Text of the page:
Barnaby Joyce has threatened to blow up government business after failing to overthrow Michael McCormack in a Nationals leadership coup.
The former Nationals leader has warned Scott Morrison the failure to put any of his supporters into the ministry after the spill has created a group of rebels.
Mr Joyce and his rump of disgruntled allies are now threatening to cross the floor and block coalition legislation as payback.
"You can't take my vote for granted ... I'll be looking at everything," Nationals MP Llew O'Brien told The Australian on Friday.
Prime Minister Scott Morrison was not fazed by the possibility.
"When a member makes a decision on how they would vote ... they do so on the basis of a long-held conviction and that is afforded to every coalition member of parliament," he told reporters in Townsville.
Cabinet minister Mathias Cormann also downplayed the threat.
"I don't believe that's what will happen," he told Sky News.
"Obviously in the coalition on matters of strong personal conviction on specific issue it's always open to individual members to take a particular position."
Senator Cormann said previous examples of Mr Joyce crossing the floor were a long time ago.
"That hasn't happened for a very, very long time."
But Darren Chester, who was returned to Cabinet after the spill, said Mr Joyce's past record could be more telling.
"Barnaby crossed the floor 28 times as a senator, it's hardly news that he's thinking about his options at some point in the future," he said.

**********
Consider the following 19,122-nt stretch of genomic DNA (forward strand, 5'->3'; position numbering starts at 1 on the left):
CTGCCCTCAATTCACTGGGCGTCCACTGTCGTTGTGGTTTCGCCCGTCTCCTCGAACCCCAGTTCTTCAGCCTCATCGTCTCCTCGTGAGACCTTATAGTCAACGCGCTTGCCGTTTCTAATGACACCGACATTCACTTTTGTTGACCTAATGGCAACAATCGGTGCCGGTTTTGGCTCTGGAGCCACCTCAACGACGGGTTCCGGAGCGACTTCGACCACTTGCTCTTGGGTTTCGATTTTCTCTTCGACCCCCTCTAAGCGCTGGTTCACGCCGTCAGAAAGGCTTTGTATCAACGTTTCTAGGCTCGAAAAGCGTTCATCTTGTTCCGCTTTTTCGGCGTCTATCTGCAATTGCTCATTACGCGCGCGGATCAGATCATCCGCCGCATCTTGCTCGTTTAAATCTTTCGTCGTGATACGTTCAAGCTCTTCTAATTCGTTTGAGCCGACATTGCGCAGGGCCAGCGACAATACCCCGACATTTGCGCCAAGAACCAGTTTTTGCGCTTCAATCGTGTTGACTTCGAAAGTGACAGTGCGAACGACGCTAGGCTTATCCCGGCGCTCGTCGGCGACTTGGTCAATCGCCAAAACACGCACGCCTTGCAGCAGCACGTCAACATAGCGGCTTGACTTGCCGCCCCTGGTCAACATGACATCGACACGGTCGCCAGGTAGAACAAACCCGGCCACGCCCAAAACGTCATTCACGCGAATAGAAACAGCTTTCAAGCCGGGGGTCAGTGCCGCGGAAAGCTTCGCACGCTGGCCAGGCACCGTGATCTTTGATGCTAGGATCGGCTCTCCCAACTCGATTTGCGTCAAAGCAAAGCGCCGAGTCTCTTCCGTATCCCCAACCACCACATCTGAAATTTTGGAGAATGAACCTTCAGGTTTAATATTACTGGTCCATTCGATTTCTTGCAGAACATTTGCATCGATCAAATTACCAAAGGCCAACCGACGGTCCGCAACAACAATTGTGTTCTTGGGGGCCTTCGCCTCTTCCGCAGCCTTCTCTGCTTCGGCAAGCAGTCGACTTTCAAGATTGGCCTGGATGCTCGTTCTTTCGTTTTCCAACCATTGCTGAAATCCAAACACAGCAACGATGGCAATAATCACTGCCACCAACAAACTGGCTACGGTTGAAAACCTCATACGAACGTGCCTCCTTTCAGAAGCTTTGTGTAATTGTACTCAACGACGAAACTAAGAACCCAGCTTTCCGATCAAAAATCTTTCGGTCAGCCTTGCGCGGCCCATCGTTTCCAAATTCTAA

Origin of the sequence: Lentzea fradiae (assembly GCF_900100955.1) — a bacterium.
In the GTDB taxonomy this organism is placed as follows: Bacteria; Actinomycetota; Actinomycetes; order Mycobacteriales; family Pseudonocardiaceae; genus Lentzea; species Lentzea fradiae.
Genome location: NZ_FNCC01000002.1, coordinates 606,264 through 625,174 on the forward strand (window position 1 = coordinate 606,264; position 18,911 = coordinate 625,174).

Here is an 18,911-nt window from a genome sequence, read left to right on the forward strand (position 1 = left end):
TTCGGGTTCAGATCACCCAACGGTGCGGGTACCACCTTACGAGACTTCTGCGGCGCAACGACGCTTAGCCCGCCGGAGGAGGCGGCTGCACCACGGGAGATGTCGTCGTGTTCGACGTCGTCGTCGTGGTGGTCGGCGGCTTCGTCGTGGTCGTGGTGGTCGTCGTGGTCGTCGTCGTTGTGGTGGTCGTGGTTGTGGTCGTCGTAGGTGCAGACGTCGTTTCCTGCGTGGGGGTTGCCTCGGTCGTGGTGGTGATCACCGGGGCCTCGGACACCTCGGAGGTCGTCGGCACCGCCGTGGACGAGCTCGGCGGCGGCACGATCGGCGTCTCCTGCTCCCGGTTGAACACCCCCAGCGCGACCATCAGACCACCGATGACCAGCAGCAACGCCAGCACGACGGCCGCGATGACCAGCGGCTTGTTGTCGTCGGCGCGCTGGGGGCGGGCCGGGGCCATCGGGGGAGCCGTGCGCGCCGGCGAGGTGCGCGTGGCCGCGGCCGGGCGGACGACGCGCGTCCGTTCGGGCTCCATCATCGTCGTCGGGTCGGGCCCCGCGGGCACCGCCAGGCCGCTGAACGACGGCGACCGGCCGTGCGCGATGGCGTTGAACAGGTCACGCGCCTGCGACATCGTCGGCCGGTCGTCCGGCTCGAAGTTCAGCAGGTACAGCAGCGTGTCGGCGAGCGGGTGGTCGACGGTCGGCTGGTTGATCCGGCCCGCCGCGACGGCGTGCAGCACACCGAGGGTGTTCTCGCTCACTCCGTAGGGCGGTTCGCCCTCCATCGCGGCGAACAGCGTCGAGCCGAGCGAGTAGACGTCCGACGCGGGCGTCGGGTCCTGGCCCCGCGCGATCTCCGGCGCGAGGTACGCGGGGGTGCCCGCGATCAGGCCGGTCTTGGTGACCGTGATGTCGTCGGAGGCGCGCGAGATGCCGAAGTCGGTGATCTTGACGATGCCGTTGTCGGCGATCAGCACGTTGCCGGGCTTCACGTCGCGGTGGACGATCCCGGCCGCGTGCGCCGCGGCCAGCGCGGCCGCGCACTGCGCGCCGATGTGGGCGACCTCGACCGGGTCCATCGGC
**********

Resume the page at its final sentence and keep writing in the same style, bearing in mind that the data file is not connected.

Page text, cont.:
"Barnaby's a strong campaigner for his community - I'm sure he'll act in the interests of his community."
Opposition Leader Anthony Albanese said Mr Joyce is "on the hunt", and his comments exposed division.
"That has real implications for the coalition government and its unity," he said.
Former resources minister Matt Canavan quit the cabinet to back Mr Joyce in the coup and has not been returned.
Key allies of Mr McCormack were promoted, including Mark Coulton and Andrew Gee.
Mr Joyce also spoke out against a bid to change Nationals rules to prevent leaders being knifed by requiring two-thirds partyroom support to allow a leadership spill.
"I am fervently opposed to the mooted change to diminish access to senators and members determining their leader," he wrote in an opinion piece for The Australian.
"I am against it because its purpose is to curtail access to a vote, which is obviously a removal of a democratic attribute of our party."
Australian Associated Press